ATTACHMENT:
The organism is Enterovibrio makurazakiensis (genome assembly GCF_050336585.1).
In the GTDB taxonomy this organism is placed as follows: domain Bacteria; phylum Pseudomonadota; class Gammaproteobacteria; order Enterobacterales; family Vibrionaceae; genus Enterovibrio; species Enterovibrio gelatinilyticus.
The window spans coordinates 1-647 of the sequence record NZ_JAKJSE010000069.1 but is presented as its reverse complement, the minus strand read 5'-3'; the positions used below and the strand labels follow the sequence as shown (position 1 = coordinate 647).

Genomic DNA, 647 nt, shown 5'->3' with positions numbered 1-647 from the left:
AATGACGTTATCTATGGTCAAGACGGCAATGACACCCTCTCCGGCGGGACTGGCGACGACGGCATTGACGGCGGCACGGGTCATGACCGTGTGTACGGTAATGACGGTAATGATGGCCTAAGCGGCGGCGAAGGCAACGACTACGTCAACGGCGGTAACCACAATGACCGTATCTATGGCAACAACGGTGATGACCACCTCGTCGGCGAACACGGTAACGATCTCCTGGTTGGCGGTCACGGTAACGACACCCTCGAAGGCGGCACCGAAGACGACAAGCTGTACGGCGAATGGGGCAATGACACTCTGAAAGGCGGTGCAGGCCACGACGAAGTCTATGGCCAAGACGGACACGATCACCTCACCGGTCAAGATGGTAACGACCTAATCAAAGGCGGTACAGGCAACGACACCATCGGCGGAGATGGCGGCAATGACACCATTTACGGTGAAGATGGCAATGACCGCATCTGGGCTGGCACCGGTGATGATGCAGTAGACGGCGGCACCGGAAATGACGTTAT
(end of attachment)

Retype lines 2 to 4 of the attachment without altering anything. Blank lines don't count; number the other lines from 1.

In the GTDB taxonomy this organism is placed as follows: domain Bacteria; phylum Pseudomonadota; class Gammaproteobacteria; order Enterobacterales; family Vibrionaceae; genus Enterovibrio; species Enterovibrio gelatinilyticus.
The window spans coordinates 1-647 of the sequence record NZ_JAKJSE010000069.1 but is presented as its reverse complement, the minus strand read 5'-3'; the positions used below and the strand labels follow the sequence as shown (position 1 = coordinate 647).

Genomic DNA, 647 nt, shown 5'->3' with positions numbered 1-647 from the left: